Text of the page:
Deciding on where to set up your business is a lot like choosing where you want to live: it comes down to location, location, location, for both cases.

When looking for an office building or office space, it is important to consider where the building is situated, and what the neighborhood or general area is like. Do you want to move into a high-rise or a skyscraper? Maybe you prefer something smaller, more quaint or even a strip mall setting?

A good way to begin your search for the right location for your business is to hire a commercial real estate broker who can show you potential office space, talk about amenities, and help you sign a lease. You can also go it alone depending on the size of your business, but in the end it’s easier to hire someone with some expertise in terms of finding office space.

What do you need?

Try to ask yourself and possibly your employees, or if you have partners what area you want the business to be based? Would you prefer to do business in the center of a large city? A quiet suburb? Someplace more rural? You should also consider how far you will have to commute, and the type of community you wish to set up shop or if you’re simply relocating the business.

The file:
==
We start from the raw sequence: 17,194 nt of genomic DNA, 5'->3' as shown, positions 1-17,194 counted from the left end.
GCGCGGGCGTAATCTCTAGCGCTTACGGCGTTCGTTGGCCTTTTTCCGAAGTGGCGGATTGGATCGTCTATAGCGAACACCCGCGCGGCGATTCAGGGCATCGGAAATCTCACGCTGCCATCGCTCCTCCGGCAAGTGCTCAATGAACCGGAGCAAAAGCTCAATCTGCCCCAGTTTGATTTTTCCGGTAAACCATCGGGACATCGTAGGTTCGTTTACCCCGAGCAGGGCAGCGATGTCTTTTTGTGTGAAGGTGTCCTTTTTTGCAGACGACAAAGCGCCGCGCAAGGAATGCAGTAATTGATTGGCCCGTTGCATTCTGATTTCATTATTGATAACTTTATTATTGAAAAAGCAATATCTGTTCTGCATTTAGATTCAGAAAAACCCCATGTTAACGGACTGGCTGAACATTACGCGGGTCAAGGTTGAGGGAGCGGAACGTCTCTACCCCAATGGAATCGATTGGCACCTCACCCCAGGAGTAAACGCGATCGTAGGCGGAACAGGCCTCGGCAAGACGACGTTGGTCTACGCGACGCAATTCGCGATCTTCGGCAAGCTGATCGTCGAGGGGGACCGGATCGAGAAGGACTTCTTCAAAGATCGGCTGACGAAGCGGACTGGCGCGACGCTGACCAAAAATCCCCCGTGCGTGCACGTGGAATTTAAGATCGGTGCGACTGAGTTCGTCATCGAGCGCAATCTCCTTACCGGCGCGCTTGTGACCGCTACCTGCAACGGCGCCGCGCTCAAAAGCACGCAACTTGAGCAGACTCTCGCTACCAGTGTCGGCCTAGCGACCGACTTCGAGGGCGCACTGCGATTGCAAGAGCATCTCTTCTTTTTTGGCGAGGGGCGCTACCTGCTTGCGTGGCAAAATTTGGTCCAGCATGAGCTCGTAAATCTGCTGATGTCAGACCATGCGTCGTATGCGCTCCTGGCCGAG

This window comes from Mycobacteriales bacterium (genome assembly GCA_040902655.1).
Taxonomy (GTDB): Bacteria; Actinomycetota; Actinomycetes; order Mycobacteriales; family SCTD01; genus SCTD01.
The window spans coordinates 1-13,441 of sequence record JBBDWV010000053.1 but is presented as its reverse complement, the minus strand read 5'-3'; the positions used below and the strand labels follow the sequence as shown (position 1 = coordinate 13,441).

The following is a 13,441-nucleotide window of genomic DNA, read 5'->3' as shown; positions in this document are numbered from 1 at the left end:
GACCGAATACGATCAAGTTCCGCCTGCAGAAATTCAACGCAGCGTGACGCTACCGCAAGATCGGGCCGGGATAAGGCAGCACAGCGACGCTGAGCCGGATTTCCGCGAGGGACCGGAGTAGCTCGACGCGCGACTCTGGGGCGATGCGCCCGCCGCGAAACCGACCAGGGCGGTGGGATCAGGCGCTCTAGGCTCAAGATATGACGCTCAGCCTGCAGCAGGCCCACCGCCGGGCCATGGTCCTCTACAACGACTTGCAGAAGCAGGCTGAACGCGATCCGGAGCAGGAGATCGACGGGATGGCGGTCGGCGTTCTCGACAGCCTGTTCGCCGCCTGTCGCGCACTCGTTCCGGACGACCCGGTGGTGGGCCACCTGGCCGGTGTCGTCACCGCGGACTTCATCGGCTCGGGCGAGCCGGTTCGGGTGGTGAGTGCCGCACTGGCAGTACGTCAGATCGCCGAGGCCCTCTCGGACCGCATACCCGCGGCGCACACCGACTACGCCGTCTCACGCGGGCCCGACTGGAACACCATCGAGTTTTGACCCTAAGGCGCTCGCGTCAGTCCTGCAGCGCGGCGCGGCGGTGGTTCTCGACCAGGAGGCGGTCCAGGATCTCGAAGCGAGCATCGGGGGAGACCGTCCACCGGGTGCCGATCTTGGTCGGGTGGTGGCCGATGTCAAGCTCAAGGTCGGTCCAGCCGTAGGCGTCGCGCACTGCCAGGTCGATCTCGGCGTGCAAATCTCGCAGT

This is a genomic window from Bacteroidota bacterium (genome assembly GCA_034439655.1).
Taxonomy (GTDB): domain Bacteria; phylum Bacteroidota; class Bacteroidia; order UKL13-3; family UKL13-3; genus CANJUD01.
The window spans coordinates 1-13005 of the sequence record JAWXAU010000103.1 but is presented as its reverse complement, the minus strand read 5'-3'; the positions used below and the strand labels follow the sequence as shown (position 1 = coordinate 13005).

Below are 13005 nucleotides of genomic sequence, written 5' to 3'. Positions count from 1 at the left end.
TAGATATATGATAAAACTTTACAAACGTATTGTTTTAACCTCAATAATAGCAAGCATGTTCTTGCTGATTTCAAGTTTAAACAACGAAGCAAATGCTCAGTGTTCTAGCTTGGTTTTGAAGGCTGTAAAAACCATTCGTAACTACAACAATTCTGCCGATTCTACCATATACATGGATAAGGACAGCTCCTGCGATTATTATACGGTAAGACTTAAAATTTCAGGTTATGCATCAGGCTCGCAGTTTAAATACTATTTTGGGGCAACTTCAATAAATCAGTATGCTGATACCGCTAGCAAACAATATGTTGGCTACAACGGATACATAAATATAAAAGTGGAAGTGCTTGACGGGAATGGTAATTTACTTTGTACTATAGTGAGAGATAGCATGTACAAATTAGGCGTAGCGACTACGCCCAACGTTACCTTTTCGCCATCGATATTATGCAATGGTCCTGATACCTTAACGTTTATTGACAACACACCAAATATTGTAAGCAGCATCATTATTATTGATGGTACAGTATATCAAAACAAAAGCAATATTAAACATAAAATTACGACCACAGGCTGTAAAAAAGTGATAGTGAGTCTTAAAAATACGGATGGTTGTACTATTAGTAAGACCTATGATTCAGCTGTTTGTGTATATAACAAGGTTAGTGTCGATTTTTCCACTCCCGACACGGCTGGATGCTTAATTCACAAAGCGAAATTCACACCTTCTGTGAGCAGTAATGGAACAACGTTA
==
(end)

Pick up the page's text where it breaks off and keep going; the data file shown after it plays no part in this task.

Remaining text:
Start by driving around or take a walking tour of the neighborhood on your own or with an agent. Note the general appearance of the area: is it well-kept, is there a lot of foot traffic, regular traffic? Is it near a freeway, is there plenty of parking for clients?

Try to learn if the landlord who owns the building or space is easy to reach, and quick to fix and repair things. Ask around to see if the area is safe or if it’s a place where crimes occur often. Start by enquiring at the local police department, which could provide statistics and share reports. Check alleys and nearby buildings for graffiti and strewn rubbish.

As mentioned, do consider the commute to work; it’s always better to know the distance between the space and your home ahead of time. If it’s going to take you hours to get to the office, why bother? Find out how close trains and buses operate, as well as if there are nearby retail stores or strip centers. These could come in handy if you need to entertain clients or they might serve as places where employees will be able to get out for lunch, and/or do their own business when taking a break.

Is it noisy?

Check out traffic and noise by driving around the location at different times of the day and watch for any and all activities. Do you hear loud noises coming from the space next door or above? Do cars overload the streets during commuting hours?  These are things to could send up a red flag and save you from dealing with problems beforehand.

Also, check for future development by looking for new construction in the neighborhood. After all, you don’t want to be in the midst of construction noises and traffic day in and day out.

In the end, it’s about what’s best for you, and your clients, as well as your employees as to you where you will actually be doing business. You want to make sure it’s a perfect fit so everyone, including yourself, is happy and your business can prosper.